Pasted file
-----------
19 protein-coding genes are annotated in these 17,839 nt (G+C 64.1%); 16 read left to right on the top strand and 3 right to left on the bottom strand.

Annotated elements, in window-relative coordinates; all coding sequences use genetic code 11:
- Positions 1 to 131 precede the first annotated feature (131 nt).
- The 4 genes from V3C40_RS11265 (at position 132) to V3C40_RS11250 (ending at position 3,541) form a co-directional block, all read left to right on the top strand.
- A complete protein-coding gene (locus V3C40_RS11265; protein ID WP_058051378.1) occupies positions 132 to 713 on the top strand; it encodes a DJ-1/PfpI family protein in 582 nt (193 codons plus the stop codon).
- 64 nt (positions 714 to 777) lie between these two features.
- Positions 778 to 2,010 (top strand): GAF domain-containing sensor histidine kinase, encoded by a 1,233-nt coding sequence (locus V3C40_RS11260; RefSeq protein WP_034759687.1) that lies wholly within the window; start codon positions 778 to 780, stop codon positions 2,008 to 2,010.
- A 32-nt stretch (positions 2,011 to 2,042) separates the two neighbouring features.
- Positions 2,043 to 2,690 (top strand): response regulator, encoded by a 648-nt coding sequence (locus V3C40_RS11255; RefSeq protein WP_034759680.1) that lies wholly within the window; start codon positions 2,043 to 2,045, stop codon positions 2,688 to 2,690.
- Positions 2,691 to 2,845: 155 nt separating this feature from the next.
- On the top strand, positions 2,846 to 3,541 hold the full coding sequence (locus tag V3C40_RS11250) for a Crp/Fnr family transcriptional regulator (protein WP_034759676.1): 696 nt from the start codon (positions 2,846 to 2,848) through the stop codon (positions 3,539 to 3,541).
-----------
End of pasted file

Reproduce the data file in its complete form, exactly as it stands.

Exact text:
19 protein-coding genes are annotated in these 17,839 nt (G+C 64.1%); 16 read left to right on the top strand and 3 right to left on the bottom strand.

Annotated elements, in window-relative coordinates; all coding sequences use genetic code 11:
- Positions 1 to 131 precede the first annotated feature (131 nt).
- The 4 genes from V3C40_RS11265 (at position 132) to V3C40_RS11250 (ending at position 3,541) form a co-directional block, all read left to right on the top strand.
- A complete protein-coding gene (locus V3C40_RS11265; protein ID WP_058051378.1) occupies positions 132 to 713 on the top strand; it encodes a DJ-1/PfpI family protein in 582 nt (193 codons plus the stop codon).
- 64 nt (positions 714 to 777) lie between these two features.
- Positions 778 to 2,010 (top strand): GAF domain-containing sensor histidine kinase, encoded by a 1,233-nt coding sequence (locus V3C40_RS11260; RefSeq protein WP_034759687.1) that lies wholly within the window; start codon positions 778 to 780, stop codon positions 2,008 to 2,010.
- A 32-nt stretch (positions 2,011 to 2,042) separates the two neighbouring features.
- Positions 2,043 to 2,690 (top strand): response regulator, encoded by a 648-nt coding sequence (locus V3C40_RS11255; RefSeq protein WP_034759680.1) that lies wholly within the window; start codon positions 2,043 to 2,045, stop codon positions 2,688 to 2,690.
- Positions 2,691 to 2,845: 155 nt separating this feature from the next.
- On the top strand, positions 2,846 to 3,541 hold the full coding sequence (locus tag V3C40_RS11250) for a Crp/Fnr family transcriptional regulator (protein WP_034759676.1): 696 nt from the start codon (positions 2,846 to 2,848) through the stop codon (positions 3,539 to 3,541).